Ian Fletcher, International Trade Director for NatWest described his role as identifying risks and finding funding solutions for businesses looking to export. NatWest recognises that first-time exporters’ main concerns are how to break into a new market and how to finance these opportunities. Whilst UKTI helps with the former, solutions to the latter can come in many forms, including the Letter of Credit Guarantee Scheme, the Bond Support Scheme, and the Export Working Capital Scheme, all of which Ian explained in detail with illustrative case studies. Collaboration between UKEF and banks like NatWest mean that the whole spectrum of export finance can be supported, even when product insurance premiums are too high for the private sector.
Stewart Towe, Chairman of Hadley Industries and Chair of the Black Country LEP started the second panel on Innovative Manufacturing by discussing the role of the LEP. The main aim of the Black Country LEP currently is to get the 10% of businesses that it has engaged with to publicise its work and strengths to the 90% who aren’t aware of it. With regard to innovative manufacture, he cited the examples of the West Midlands new unique forge simulators, 3D printers and the world’s largest friction welding machine, all showing the region’s opportunity in high technology. He concluded by discussing innovative ways that the Regional Growth Fund could be used to encourage SMEs to get more involved in the greater business community, for example, suggesting that companies receiving a grant must commit to a 5 hours/week student placement to help spark an interest in the manufacturing sector in students from a younger age.
Andrew Churchill, MD of the third generation engineering company JJ Churchill Ltd opened his talk by proclaiming himself a great advocate of UKTI having received its help with entering Mexico. He explained that whilst manufacturing has been a ‘pariah’ for the past 5 years, this has been turned around both by industrial success and a supportive Government, and that manufacturing companies should capitalise on this mood. He clarified why the Government needs to set out a clear long-term industrial strategy which looks beyond the current Parliamentary term, in the same way that companies must. Issues such as access to finance, skills, greater industry collaboration, and widening the Science Budget ring fence to foster commercialisation of our universities’ ideas were all raised as areas for future action.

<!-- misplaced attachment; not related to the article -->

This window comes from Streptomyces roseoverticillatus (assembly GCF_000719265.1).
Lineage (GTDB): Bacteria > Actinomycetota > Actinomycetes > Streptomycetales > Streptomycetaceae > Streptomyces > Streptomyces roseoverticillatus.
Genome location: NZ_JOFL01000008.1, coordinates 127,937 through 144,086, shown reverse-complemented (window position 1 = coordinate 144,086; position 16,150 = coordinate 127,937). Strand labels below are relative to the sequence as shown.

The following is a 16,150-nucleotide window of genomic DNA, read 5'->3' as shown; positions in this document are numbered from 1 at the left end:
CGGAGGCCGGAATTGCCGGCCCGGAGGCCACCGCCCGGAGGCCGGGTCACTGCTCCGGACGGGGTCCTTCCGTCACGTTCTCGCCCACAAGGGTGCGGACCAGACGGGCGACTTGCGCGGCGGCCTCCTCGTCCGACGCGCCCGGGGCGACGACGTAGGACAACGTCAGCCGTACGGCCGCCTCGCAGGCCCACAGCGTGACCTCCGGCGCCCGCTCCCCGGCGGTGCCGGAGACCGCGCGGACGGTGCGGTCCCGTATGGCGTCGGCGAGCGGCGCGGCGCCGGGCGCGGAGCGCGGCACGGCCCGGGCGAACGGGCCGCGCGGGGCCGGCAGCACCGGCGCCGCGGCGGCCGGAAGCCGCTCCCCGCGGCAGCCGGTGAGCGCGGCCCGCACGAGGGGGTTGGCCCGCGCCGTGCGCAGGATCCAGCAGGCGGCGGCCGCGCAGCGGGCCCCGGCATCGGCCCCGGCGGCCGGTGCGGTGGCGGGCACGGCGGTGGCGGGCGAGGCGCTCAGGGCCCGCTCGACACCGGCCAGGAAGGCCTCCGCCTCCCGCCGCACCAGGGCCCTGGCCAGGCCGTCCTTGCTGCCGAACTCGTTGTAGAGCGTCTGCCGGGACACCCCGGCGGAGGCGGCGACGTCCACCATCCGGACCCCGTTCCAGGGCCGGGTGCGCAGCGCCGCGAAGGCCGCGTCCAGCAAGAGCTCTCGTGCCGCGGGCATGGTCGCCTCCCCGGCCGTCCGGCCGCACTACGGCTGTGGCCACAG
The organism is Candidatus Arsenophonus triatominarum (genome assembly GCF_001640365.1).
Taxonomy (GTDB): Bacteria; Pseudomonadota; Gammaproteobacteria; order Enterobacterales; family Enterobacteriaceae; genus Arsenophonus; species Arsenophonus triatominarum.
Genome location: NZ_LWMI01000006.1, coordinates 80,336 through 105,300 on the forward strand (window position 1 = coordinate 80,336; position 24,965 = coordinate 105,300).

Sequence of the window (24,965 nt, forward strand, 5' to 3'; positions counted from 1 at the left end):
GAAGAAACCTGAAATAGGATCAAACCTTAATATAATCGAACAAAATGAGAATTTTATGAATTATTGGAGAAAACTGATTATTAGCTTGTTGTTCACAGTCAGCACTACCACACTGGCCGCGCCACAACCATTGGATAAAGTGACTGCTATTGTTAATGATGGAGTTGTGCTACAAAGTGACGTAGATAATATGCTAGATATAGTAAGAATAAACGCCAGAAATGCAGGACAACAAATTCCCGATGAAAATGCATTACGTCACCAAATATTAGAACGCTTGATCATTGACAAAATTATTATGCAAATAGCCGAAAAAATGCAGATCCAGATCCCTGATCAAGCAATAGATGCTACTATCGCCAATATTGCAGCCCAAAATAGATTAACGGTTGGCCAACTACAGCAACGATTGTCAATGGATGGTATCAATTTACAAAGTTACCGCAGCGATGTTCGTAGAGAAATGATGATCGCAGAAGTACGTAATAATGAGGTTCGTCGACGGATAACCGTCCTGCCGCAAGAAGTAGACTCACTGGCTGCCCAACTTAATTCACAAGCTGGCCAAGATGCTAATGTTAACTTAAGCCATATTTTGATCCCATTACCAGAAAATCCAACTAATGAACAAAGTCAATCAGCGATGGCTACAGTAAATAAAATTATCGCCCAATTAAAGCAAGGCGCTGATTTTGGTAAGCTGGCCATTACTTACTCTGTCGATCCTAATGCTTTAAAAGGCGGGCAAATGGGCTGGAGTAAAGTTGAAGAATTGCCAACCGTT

The keynote speech was delivered by Michael Fallon MP, Minister for Business. He began by outlining the difficulty that manufacturers in the UK have faced in the past, including an overdependence on European markets, a lack of access to finance, and oppressive amounts of red tape from the EU. The country has overcome these difficulties by becoming a world-leader in aerospace and automotive technologies and developing a range of new and innovative ideas from its universities. The West Midlands in particular has led these efforts, last year representing 7% of the UK’s Gross Value Added. To ensure the economy remains balanced, the Minister went on to discuss how the Government is acting to ensure the recovery is sustainable; Corporation Tax has been made more competitive, supply chains across the nation will be strengthened, and SME growth will be supported. He concluded that he wanted to see more self employed individuals taking the big leap to employ their first member of staff, which he believed they will in a sustainable, rebalanced economy.